23 November 2020

The tortoise and hare: how moving slower allows groups of bacteria to spread across surfaces

Scientists have found that bacterial groups spread more rapidly over surfaces when the individuals inside them move slowly, a discovery that may shed light on how bacteria spread within the body during infections.

Computer simulation showing bacteria moving and colliding
Simulations show fast-moving bacteria become trapped after colliding with each other because they are forced to stand on end. Credit: Oliver Meacock

  • Similar to the fable of the tortoise and the hare, scientists found that bacteria engineered to individually move faster actually lose  the race against slower strains when traveling  in densely packed groups
  • Experiments and mathematical models revealed that the fast moving bacteria tend to crash into one other at high speeds, causing them to rotate vertically and become stuck in place
  • The findings suggest that bacteria have evolved slow, restrained movement to benefit the group as a whole, rather than individual cells
  • This study  may provide new insights into how bacteria spread within the body during infections

Scientists have found that bacterial groups spread more rapidly over surfaces when the individuals inside them move slowly, a discovery that may shed light on how bacteria spread within the body during infections.

Researchers from the University of Sheffield and the University of Oxford studied Pseudomonas aeruginosa, a species of bacteria responsible for deadly lung infections, which moves across surfaces using tiny grappling hook-like appendages called pili. Similar to the fable of the tortoise and the hare, they found that bacteria engineered to individually move faster actually lost the race against slower strains when moving in densely packed groups.

Using a combination of genetics, mathematics, and sophisticated tracking algorithms that can simultaneously follow the movement of tens of thousands of cells, the researchers demonstrated that collisions between the fast-moving bacteria cause them to rotate vertically and get stuck.

In contrast, slower-moving cells remain lying down, allowing them to keep moving. The slower-moving cells therefore win the race into new territory, acquire more nutrients, and ultimately outcompete the faster moving cells. This research suggests that bacteria have evolved slow, restrained movement to benefit the group as a whole, rather than individual cells.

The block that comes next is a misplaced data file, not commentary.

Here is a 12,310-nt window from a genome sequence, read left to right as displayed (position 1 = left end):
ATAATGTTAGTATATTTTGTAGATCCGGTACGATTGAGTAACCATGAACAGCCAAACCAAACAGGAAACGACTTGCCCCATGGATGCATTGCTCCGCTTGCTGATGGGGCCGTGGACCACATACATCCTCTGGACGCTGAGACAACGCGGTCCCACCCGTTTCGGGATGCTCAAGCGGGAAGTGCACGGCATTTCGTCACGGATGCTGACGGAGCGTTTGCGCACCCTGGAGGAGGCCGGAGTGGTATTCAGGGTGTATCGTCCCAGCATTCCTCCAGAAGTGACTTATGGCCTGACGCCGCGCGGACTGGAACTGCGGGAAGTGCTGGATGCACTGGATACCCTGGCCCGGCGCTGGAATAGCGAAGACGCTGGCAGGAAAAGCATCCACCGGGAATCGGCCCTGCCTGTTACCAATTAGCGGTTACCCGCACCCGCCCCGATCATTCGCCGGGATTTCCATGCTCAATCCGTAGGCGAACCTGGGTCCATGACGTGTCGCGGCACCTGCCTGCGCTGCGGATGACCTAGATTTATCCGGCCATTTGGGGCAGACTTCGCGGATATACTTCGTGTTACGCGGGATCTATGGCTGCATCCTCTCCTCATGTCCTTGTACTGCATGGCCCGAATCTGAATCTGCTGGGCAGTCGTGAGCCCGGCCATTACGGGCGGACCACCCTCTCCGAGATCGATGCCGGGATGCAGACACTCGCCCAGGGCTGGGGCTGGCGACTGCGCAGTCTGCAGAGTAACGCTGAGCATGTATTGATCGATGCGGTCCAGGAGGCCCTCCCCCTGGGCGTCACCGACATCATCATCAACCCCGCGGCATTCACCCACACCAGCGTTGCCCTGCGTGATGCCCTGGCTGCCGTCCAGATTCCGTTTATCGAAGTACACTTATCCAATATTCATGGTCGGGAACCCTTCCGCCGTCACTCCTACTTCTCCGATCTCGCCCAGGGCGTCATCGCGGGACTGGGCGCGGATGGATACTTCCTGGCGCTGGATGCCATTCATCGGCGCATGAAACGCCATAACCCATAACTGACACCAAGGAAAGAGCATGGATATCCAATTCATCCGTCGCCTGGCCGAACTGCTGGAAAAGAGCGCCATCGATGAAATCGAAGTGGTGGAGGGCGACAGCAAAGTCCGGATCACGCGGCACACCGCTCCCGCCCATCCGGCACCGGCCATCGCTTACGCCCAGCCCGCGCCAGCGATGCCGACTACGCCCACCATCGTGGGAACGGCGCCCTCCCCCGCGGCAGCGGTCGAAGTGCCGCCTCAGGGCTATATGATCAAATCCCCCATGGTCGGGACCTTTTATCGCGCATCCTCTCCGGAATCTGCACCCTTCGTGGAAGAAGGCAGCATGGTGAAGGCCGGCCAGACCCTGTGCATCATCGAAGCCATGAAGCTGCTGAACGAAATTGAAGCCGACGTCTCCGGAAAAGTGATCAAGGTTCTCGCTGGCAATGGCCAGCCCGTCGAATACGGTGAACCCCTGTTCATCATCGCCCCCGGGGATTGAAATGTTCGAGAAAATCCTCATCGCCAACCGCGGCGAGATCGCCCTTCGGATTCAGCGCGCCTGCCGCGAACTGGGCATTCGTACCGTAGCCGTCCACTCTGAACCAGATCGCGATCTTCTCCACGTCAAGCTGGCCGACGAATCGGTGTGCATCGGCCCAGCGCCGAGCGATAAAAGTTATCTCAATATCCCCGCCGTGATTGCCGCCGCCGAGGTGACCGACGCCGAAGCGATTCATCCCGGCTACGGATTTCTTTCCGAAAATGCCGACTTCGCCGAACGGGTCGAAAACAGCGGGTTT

We routinely experience gridlock in our own lives while traveling by foot or in cars. These traffic jams often occur because individuals have prioritised their own movement over that of their neighbours. In contrast, bacteria have evolved to move carefully and effectively in crowds.

Dr William Durham

Lecturer in Biological Physics at the University of Sheffield

The findings have been published in the journal Nature Physics.

Dr William Durham, a Lecturer in Biological Physics at the University of Sheffield, said: “We routinely experience gridlock in our own lives while traveling by foot or in cars. These traffic jams often occur because individuals have prioritised their own movement over that of their neighbours. In contrast, bacteria have evolved to move carefully and effectively in crowds, likely because their neighbours tend to be genetically identical, so there is no conflict of interest. Bacteria accomplish this by moving more slowly than their top speed.”

To understand these phenomena, the researchers used theory originally developed to study materials known as liquid crystals.

Dr Oliver Meacock, a postdoctoral researcher at the University of Sheffield and lead author of the study, said: “Liquid crystals are everywhere around us, from smartphone screens to mood rings. Although we initially didn’t expect that the mathematical tools developed to understand these man-made materials could be applied to living systems, our findings show that they can also shed light on the challenges faced by microbes."

Patterns of collective movement that occur in flocks of birds and schools of fish have long been a source of fascination to onlookers. This new research shows that similarly spectacular forms of collective movement also occur in the microscopic world.

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